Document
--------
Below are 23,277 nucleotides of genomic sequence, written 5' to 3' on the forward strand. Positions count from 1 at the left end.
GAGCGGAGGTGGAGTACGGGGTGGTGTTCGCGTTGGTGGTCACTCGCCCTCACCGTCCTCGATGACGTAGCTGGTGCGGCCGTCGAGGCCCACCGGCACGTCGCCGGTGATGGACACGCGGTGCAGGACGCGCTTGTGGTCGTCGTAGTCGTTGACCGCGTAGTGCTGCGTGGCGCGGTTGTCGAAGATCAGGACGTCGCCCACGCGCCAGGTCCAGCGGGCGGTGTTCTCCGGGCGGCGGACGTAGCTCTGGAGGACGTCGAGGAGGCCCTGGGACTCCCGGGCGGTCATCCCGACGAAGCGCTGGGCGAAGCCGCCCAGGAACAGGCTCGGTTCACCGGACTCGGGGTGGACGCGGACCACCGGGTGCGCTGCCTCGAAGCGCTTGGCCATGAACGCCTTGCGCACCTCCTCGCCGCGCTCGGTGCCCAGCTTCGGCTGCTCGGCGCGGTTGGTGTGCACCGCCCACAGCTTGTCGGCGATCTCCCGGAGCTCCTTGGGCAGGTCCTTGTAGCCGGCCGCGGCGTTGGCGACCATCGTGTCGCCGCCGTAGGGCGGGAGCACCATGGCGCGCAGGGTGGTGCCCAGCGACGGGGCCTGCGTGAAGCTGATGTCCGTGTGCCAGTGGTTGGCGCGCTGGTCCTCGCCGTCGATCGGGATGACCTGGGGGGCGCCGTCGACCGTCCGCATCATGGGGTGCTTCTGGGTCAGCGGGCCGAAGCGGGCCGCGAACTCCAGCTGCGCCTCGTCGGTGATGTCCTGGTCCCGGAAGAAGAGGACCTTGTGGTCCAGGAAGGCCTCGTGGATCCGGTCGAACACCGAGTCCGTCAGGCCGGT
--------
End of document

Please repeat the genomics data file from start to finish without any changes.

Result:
Below are 23,277 nucleotides of genomic sequence, written 5' to 3' on the forward strand. Positions count from 1 at the left end.
GAGCGGAGGTGGAGTACGGGGTGGTGTTCGCGTTGGTGGTCACTCGCCCTCACCGTCCTCGATGACGTAGCTGGTGCGGCCGTCGAGGCCCACCGGCACGTCGCCGGTGATGGACACGCGGTGCAGGACGCGCTTGTGGTCGTCGTAGTCGTTGACCGCGTAGTGCTGCGTGGCGCGGTTGTCGAAGATCAGGACGTCGCCCACGCGCCAGGTCCAGCGGGCGGTGTTCTCCGGGCGGCGGACGTAGCTCTGGAGGACGTCGAGGAGGCCCTGGGACTCCCGGGCGGTCATCCCGACGAAGCGCTGGGCGAAGCCGCCCAGGAACAGGCTCGGTTCACCGGACTCGGGGTGGACGCGGACCACCGGGTGCGCTGCCTCGAAGCGCTTGGCCATGAACGCCTTGCGCACCTCCTCGCCGCGCTCGGTGCCCAGCTTCGGCTGCTCGGCGCGGTTGGTGTGCACCGCCCACAGCTTGTCGGCGATCTCCCGGAGCTCCTTGGGCAGGTCCTTGTAGCCGGCCGCGGCGTTGGCGACCATCGTGTCGCCGCCGTAGGGCGGGAGCACCATGGCGCGCAGGGTGGTGCCCAGCGACGGGGCCTGCGTGAAGCTGATGTCCGTGTGCCAGTGGTTGGCGCGCTGGTCCTCGCCGTCGATCGGGATGACCTGGGGGGCGCCGTCGACCGTCCGCATCATGGGGTGCTTCTGGGTCAGCGGGCCGAAGCGGGCCGCGAACTCCAGCTGCGCCTCGTCGGTGATGTCCTGGTCCCGGAAGAAGAGGACCTTGTGGTCCAGGAAGGCCTCGTGGATCCGGTCGAACACCGAGTCCGTCAGGCCGGT